Stephanie Roorda won Canada's second medal of the 2016 Track World Championships on Thursday in London, England by attacking the field in the last 500 metres of the women's scratch race to finish third.   

Canada sits fifth in the standings with two bronze medals after two days of competition.

Roorda launched her decisive move with less then two laps to go in the 40 lap race, catching a breakaway group with half a lap left and still leading with 100 metres to go.  However, Laura Trott (Great Britain) came up fast from behind with Kirsten Wild (Netherlands), and the pair caught Roorda on the final straight to take gold and silver.

This was Roorda's first individual medal at a world championships.

"It feels great," said Roorda.  "I think it's a testament to the work we do on the Team Pursuit.  We're really fit and it proves we can perform in other events as well, so I'm really, really happy."

In other Canadian action, the women's team pursuit squad of Allison Beveridge, Jasmin Glaesser, Kirsti Lay and Georgia Simmerling, finished second in the qualifying round, with a time of 4:20.664. The United States were the top qualifiers. Canada will face New Zealand in the next round on Friday, with the winner going on to the gold medal final.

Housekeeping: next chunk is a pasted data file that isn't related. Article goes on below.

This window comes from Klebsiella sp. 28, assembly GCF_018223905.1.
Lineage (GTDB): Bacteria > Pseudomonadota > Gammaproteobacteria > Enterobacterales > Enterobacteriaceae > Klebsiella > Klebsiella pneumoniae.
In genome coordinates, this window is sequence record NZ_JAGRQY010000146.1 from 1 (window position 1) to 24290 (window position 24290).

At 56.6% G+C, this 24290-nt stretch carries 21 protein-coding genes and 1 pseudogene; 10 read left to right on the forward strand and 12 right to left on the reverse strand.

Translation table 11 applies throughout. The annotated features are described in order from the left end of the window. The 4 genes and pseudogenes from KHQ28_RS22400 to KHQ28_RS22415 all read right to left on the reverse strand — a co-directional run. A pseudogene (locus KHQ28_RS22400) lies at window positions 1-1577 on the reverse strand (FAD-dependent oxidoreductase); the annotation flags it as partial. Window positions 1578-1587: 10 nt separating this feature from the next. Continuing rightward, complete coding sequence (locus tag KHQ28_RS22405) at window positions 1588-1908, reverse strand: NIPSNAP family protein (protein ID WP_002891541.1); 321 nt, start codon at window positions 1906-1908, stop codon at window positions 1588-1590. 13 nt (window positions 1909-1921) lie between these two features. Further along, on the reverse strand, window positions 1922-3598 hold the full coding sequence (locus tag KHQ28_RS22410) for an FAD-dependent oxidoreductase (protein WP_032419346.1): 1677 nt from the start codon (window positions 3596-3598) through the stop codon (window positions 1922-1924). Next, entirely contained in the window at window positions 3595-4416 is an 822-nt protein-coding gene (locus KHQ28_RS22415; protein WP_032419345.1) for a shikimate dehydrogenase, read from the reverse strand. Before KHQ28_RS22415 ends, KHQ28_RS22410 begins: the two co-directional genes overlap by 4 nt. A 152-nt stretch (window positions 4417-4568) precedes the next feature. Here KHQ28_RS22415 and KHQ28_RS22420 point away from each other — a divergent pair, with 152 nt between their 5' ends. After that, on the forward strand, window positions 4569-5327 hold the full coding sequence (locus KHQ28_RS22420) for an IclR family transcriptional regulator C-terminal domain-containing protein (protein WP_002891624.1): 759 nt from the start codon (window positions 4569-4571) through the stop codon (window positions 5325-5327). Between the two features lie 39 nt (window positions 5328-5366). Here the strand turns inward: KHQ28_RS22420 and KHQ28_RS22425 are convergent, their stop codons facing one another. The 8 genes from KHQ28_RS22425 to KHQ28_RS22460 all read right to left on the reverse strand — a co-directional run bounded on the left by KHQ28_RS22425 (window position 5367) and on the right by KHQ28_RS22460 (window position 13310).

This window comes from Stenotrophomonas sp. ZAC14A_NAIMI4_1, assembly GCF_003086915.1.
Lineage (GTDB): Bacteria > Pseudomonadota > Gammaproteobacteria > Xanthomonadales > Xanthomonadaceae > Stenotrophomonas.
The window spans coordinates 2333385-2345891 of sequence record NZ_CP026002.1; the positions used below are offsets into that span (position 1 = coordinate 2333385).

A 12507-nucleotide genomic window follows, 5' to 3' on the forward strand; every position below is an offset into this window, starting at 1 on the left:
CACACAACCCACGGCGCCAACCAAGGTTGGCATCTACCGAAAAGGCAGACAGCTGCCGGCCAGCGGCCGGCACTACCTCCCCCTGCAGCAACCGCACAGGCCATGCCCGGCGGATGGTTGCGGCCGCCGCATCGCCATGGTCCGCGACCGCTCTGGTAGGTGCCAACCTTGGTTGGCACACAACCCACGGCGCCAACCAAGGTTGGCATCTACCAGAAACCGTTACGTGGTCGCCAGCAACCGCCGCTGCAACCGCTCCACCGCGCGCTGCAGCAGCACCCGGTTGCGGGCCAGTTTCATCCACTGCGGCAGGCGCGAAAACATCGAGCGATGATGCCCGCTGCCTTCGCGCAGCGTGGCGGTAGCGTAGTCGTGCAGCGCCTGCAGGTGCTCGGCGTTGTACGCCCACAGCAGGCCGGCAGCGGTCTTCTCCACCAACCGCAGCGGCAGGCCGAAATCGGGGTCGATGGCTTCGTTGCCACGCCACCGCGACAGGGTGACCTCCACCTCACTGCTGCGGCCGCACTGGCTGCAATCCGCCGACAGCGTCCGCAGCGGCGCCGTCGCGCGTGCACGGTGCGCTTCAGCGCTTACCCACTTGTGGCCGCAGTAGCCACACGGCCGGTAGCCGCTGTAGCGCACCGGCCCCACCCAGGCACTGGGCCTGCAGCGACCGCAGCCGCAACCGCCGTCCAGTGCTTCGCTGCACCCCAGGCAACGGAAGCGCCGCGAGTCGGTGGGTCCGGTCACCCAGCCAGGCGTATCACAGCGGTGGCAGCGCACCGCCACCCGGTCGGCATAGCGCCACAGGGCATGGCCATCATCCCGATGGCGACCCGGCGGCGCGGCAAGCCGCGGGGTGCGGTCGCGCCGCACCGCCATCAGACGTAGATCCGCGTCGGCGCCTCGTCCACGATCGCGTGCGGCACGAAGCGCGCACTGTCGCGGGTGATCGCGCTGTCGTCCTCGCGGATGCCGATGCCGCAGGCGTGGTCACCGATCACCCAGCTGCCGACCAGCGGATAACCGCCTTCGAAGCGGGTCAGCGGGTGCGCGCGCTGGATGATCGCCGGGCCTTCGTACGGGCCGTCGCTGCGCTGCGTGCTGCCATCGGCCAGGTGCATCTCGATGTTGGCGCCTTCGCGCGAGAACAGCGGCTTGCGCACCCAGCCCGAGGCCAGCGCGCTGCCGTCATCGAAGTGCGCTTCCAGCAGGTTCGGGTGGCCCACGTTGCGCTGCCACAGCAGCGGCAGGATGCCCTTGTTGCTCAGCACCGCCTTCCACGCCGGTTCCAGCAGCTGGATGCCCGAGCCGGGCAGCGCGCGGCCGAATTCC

"I'm optimistic for our team," said Simmerling. "Today was not our best ride, but we can make some small changes and go a lot faster. It was a crazy day out there but we're sitting in a good position. We can execute."

Canada also had two entrants in the women's keirin - Kate O'Brien and Monique Sullivan.  Both raced aggressively in the opening rounds, but did not make it past the repechage round.

"Anything can happen in the Keirin," said Sullivan.  "It was pretty exciting to have two of us in the race today; that's never happened before. 

"It was actually Katie's first real international Keirin at the world championships, so it's a pretty big step for us.  We've been focussed on getting that Team Sprint spot [for Rio], so that was the real mission for the season, and we were both feeling the effects of that here."  

With files from Cycling Canada